A study has shown that billions of dollars could be saved if action on climate change is taken sooner, including phasing the agriculture sector into the Emissions Trading Scheme (ETS).
The Climate Change Impact Report commissioned by Westpac was released on Wednesday and shows that $30 billion can be saved if early action is taken to keep global warming to less than 2degC.
- Where climate change will hit NZ hardest revealed in new interactive map
- How you can prepare for the effects of climate change in NZ
The average Gross Domestic Product growth is forecast at 2.015 percent per year until 2050 if industries take early action on addressing climate change but if action is delayed this falls to an average of 2.005 percent, the report shows.
The research carried out by EY and Vivid Economics models two scenarios differentiated by the introduction of agriculture into the Emissions Trading Scheme.
The "central scenario" would include phasing the agriculture sector into the emissions trading from 2020 to 2030 while the "shock scenario" models a rapid decarbonisation from 2030 with agriculture phasing into the ETS within only 2-5 years.
The agriculture sector contributes nearly half of all New Zealand's greenhouse gas emissions.
A longer transition period into the ETS would reduce economic impacts on the agriculture sector, the report found.
The "central scenario" would also include the capping of international trading to 20 percent of national greenhouse gas emissions, more electric vehicles, the purchasing of carbon credits and increased forestry growth.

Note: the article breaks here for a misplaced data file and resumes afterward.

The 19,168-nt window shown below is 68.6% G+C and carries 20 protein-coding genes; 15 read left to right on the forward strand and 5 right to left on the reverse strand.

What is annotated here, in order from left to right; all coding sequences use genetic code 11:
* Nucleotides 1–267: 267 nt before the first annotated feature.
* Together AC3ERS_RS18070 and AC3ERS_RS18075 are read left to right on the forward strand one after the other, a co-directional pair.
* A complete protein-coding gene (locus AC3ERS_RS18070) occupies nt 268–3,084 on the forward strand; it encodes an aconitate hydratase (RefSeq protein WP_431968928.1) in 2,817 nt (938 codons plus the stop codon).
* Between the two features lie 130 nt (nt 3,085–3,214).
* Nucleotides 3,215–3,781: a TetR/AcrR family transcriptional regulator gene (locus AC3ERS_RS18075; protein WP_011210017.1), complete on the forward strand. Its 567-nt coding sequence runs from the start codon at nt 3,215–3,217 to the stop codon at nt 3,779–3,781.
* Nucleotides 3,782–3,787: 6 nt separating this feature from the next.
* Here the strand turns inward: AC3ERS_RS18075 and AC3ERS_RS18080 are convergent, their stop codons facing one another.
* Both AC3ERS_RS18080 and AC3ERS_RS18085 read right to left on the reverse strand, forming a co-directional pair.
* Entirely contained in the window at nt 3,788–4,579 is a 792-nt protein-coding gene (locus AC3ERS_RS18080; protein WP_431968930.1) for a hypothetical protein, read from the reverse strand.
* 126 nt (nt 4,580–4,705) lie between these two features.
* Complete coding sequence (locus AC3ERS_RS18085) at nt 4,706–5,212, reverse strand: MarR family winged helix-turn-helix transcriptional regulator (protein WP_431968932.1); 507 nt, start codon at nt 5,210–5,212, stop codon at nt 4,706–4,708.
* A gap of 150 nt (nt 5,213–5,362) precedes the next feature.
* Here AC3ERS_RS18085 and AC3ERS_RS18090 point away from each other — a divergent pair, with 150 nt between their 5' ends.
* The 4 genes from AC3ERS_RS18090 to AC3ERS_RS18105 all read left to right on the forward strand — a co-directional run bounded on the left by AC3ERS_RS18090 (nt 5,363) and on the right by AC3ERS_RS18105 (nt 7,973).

Westpac New Zealand chief executive David McLean says the research shows New Zealand needed to accelerate its response.
"The alternative is waiting and taking action later, but that is likely to require more drastic changes in behaviour and over the long-term hit people harder in the pocket."
The report highlighted that sectors that can decarbonise the easiest will fare the best including energy, transport and manufacturing.
Households would face higher prices for carbon-intensive products such as meat and air travel, while less carbon-intensive goods and services like bread and internet connections would be relatively less expensive.
Under both scenario's New Zealand could transition to a net zero emissions economy while continuing economic growth.